Ever since March of 2020, life has become a nightmare. COVID-19 has changed our perspective on society, ourselves, and others. Many of us have turned to the internet for support or to discuss politics and the happenings of the world. Our shortcomings as a society and our tendency to overlook the severity of a situation allowed the deadly virus to take us by storm.
Schools have been doing what they can to make everyone feel safe and to nurture a positive and inclusive learning environment during the pandemic. Ridgewood Public Schools offered the option for students to be virtual only or hybrid during the 2020-2021 school year, allowing students and families to make an informed and safe decision that best fit their needs at the time.
Speaking from experience, there was a point last year where someone in my household was diagnosed with a serious illness and would not have been able to adequately fight against COVID-19. The learning environment that Ridgewood provided allowed me to stay home and sleep with peace of mind, knowing that I would never have to be the reason someone I love would suffer.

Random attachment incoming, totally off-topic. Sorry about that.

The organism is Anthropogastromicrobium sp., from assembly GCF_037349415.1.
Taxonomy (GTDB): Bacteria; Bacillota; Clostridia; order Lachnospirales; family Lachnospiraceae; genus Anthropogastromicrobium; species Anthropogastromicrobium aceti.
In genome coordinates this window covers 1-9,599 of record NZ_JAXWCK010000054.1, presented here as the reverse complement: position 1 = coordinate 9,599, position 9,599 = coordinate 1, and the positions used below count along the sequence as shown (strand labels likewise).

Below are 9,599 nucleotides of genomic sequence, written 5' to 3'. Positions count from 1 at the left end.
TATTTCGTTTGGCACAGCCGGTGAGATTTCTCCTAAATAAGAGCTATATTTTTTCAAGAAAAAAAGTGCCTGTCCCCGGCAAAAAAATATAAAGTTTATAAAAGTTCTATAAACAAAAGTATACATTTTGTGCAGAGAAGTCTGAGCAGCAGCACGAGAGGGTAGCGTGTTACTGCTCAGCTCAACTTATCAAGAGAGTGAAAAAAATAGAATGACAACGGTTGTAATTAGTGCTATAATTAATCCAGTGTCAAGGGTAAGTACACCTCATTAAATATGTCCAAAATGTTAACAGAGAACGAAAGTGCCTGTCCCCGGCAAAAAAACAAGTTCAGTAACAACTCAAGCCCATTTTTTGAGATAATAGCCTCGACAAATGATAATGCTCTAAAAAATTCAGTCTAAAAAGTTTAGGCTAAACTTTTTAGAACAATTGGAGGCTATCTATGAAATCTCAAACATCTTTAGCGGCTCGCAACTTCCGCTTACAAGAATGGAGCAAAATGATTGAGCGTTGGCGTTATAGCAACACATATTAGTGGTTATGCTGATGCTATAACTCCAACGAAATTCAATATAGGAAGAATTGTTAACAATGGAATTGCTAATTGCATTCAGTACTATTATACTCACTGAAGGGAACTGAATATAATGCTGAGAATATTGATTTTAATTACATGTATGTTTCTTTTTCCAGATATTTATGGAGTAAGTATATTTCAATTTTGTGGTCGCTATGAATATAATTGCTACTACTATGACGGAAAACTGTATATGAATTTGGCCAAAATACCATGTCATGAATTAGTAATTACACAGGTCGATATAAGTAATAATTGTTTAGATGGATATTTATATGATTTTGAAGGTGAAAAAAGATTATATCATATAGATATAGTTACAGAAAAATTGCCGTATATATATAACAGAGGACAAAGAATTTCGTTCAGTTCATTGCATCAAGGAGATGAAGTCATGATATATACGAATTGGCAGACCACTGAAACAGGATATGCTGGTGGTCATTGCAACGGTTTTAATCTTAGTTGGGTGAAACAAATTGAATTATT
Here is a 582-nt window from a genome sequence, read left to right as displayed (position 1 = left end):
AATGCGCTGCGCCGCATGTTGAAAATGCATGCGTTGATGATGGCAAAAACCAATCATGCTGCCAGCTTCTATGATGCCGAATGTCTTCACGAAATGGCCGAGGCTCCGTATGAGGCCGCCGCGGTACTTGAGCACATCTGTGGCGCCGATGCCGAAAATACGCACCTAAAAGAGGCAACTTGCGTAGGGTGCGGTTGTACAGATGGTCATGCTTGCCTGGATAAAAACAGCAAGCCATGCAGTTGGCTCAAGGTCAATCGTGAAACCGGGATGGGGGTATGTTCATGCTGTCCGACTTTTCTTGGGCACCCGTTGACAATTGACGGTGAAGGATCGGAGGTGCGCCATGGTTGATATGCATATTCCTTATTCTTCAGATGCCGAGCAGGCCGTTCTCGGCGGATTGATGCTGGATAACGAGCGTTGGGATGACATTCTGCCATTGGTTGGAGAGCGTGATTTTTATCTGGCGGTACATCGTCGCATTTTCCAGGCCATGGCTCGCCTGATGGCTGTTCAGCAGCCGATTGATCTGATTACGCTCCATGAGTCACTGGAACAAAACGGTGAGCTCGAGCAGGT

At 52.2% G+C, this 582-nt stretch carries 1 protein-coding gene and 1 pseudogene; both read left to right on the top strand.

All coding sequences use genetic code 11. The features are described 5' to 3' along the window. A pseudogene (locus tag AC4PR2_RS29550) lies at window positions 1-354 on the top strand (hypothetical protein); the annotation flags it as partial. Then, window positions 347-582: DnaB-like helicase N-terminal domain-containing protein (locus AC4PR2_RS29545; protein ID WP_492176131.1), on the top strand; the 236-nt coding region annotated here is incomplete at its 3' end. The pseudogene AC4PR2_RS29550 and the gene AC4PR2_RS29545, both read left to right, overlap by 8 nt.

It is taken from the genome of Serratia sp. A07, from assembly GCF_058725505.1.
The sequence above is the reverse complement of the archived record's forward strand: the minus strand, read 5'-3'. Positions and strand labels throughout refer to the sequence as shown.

When speaking to freshman Sam Estes, I could hear the same concern bleeding through. Estes states that “I enjoyed being virtual. It allowed me to express myself and feel more comfortable during the school day. My home harbored a safe place for me to escape the chaotic world outside my window.”
Unlike what most of us thought, the drastic change of virtual school was not as temporary as it seemed. In September, we would find them forcing all students to return to in-person learning. They reassured students, parents, and staff that there would be safety precautions in place and that we would all be protected, but the hallways were as chaotic and bustling on the first day of school as they were before quarantine.
It breaks my heart that in this school of over a thousand students, some of us must care more about our families than the school does about us.
Graphic: Sarah Jeong